Emeralds are unique and coveted gemstones that, like diamonds, sync up beautifully with the luster of Opals. They complement each other in colorful and lavish ways, highlighting the very best features of one another. Here at NIXIN, we love using emeralds and other colored gems to design vibrant and chromatic pieces, as well as to adorn our Opals with them to create Opal jewelry that is truly one-of-a-kind. We strive to create positively jaw-dropping pieces — no matter what gemstone we use. In this article, we’re going to explore the world of emeralds; their properties, their origin, their etymology, and also their history and a bit of their lore.
What are Emeralds?
Emeralds, like Opals, are a gemstone and a variety of mineral — more specifically, they belong to the beryl mineral family. The mineral is colored green due to trace amounts of chromium or vanadium, and iron can contribute a bluish tint to the stone. According to Webster’s Dictionary, the word “emerald” was first used during the Middle Ages in the 14th century - it came from Vulgar Latin. Its etymological root can be traced back to ancient Greece, to the word “smaragdos” which means “green gem.”
Among precious gemstones, emeralds are considered one of the “Big Four.” They hold the same importance as diamonds, sapphires, and rubies — to some they are held in the highest regard.
Properties and Facts about Emeralds
It’s important to understand some of the properties of emeralds, let’s talk about them:
- Emeralds, like all gemstones, are graded using four basic criteria. In gemology and the jewelry industry, those parameters are known as the Four Cs of gemstone valuation — They are, color, clarity, cut, and carat weight.
- When it comes to emeralds, color is the most important of the Four Cs, followed very closely by clarity.
- The finest emeralds that will drive the highest market value, must possess the right shade of verdant green, their color must be evenly distributed throughout the stone (ie: no obvious color zoning), and they must display a high degree of transparency. This triumphant combination, in a gemstone well known to have inclusions, can command steep prices.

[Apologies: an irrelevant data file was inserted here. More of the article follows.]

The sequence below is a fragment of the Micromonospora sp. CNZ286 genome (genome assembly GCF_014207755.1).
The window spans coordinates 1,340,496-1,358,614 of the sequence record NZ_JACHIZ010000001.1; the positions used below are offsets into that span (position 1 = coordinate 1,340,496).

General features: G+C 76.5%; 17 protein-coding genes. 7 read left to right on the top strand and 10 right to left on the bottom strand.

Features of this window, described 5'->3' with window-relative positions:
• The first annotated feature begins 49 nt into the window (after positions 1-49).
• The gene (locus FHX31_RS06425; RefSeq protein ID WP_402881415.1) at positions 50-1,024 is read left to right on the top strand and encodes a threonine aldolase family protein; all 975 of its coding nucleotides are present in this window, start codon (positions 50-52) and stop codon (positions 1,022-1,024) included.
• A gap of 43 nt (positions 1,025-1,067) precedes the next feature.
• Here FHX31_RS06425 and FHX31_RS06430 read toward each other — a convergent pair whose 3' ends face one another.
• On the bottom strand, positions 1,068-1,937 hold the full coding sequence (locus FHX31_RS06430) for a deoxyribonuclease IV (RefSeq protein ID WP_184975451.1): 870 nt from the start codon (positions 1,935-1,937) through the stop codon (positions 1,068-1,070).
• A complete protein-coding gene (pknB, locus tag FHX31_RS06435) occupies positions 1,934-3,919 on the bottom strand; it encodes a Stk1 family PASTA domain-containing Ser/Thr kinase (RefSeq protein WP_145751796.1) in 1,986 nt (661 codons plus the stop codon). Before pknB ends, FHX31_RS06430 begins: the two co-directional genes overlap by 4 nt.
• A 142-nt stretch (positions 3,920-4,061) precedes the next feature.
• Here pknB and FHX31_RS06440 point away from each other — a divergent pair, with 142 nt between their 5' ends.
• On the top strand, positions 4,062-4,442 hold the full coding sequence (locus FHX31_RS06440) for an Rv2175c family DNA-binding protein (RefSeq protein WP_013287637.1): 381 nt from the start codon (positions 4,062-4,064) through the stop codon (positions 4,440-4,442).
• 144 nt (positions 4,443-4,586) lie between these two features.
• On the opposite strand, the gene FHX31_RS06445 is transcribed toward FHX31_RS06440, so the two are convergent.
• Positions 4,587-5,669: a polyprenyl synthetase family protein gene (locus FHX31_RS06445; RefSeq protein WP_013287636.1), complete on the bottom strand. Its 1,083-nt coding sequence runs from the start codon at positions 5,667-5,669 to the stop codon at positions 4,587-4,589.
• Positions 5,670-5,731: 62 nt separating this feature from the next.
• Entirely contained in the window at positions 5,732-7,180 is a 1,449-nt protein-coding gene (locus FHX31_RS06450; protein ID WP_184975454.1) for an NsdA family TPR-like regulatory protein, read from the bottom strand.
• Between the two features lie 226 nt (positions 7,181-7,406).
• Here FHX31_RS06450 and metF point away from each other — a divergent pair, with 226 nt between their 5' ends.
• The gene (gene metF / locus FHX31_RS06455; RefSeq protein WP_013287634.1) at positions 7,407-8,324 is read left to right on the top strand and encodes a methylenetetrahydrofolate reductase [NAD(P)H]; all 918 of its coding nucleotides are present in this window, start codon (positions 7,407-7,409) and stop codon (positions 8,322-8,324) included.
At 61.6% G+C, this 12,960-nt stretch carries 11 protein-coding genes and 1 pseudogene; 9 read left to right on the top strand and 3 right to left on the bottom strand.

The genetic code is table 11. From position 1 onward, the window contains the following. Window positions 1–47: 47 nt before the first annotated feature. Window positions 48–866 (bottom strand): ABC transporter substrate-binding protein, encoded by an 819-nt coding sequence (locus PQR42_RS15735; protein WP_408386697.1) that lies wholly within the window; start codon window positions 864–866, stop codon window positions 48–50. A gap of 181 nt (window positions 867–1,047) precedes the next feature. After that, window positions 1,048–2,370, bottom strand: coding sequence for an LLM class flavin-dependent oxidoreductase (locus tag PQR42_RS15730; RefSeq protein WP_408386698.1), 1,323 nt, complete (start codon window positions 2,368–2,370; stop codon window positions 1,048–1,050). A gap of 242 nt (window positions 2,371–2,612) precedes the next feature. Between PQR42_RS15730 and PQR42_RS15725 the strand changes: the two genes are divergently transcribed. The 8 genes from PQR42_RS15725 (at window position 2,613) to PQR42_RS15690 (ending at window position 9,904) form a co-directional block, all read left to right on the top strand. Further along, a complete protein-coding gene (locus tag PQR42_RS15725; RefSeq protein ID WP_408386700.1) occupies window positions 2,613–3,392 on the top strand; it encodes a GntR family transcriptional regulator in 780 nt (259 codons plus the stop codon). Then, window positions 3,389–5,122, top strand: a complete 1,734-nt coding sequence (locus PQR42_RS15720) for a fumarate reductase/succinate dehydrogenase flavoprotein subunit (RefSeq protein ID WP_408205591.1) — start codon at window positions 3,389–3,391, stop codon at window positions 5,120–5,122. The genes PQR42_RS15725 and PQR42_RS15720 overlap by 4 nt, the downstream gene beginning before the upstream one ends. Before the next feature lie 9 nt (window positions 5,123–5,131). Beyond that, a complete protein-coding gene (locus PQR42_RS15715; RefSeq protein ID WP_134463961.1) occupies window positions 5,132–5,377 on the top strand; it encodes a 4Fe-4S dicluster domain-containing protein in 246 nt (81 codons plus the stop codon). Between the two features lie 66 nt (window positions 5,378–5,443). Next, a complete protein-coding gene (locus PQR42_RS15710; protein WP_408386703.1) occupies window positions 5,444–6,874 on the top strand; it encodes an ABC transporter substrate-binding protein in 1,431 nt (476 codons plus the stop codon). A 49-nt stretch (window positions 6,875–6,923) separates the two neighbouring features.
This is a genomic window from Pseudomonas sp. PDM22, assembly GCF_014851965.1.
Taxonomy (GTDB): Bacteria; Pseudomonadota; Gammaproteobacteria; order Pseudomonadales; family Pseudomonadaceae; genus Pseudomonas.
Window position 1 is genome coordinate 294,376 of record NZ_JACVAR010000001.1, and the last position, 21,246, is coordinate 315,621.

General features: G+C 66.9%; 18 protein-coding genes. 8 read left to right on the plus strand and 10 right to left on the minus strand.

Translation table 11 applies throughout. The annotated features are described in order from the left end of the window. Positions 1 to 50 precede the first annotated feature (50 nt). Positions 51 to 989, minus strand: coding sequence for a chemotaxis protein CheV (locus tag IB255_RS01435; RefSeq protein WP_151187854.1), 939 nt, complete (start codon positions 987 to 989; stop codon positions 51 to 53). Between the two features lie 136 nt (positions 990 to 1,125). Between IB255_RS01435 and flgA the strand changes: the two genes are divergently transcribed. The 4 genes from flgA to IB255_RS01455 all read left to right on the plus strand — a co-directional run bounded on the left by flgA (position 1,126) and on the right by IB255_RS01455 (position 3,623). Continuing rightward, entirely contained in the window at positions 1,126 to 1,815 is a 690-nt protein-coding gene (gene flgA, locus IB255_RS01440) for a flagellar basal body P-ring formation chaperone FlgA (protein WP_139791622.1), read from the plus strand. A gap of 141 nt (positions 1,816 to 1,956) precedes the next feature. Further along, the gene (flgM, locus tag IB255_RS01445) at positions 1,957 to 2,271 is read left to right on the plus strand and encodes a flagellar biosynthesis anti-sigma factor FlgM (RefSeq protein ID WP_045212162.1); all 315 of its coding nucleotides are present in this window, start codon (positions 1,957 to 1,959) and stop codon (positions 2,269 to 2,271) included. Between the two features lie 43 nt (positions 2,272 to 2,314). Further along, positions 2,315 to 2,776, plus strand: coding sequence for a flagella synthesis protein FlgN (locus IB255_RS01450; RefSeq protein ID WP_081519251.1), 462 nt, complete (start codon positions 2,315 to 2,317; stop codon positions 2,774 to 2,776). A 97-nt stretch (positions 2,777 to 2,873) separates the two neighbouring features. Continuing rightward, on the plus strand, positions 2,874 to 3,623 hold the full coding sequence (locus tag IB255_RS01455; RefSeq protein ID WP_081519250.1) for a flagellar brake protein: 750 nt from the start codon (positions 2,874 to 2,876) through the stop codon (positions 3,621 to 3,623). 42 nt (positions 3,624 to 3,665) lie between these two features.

- Interestingly, there has been some disagreement as to the role of the elements in emeralds — which combinations constitute an emerald vs. green beryl.
- Though Colombian Emeralds are often a purer green hue and Zambian Emeralds a more blue hued green, this origin signaling does not always hold true — their shades can, and do, range.
Waimea Canyon Emerald and Australian Opal Ring
- Emeralds are found in igneous, metamorphic, and sedimentary rocks.
- They are extremely hard. On the Mohs scale they rate 7.5-8 — Diamonds, for example, are a ten. In spite of their hardness, they can still be quite brittle.
- Emeralds, along with Opals, were among Cleopatra’s favorite gems.
- In ancient Rome, physicians used to employ emeralds. They believed the gemstone could restore fatigued sight and aid with childbirth and infertility.
- Emeralds are the official gemstones to celebrate a 20th or 55th wedding anniversary.
- Emeralds are the birthstone of May.
- There is currently a form of synthetic emerald available that first appeared on the market in 1960 (an even older method of synthesis pre-dates the current one by approximately 30 years).
History of Emeralds
The oldest known emeralds are about 2.97 billion years old, however it wasn’t until around 1500 B.C., in the reign of the Egyptians, that the gemstone began to be excavated. The Egyptians believed in its healing powers and later it was traded as a financial asset.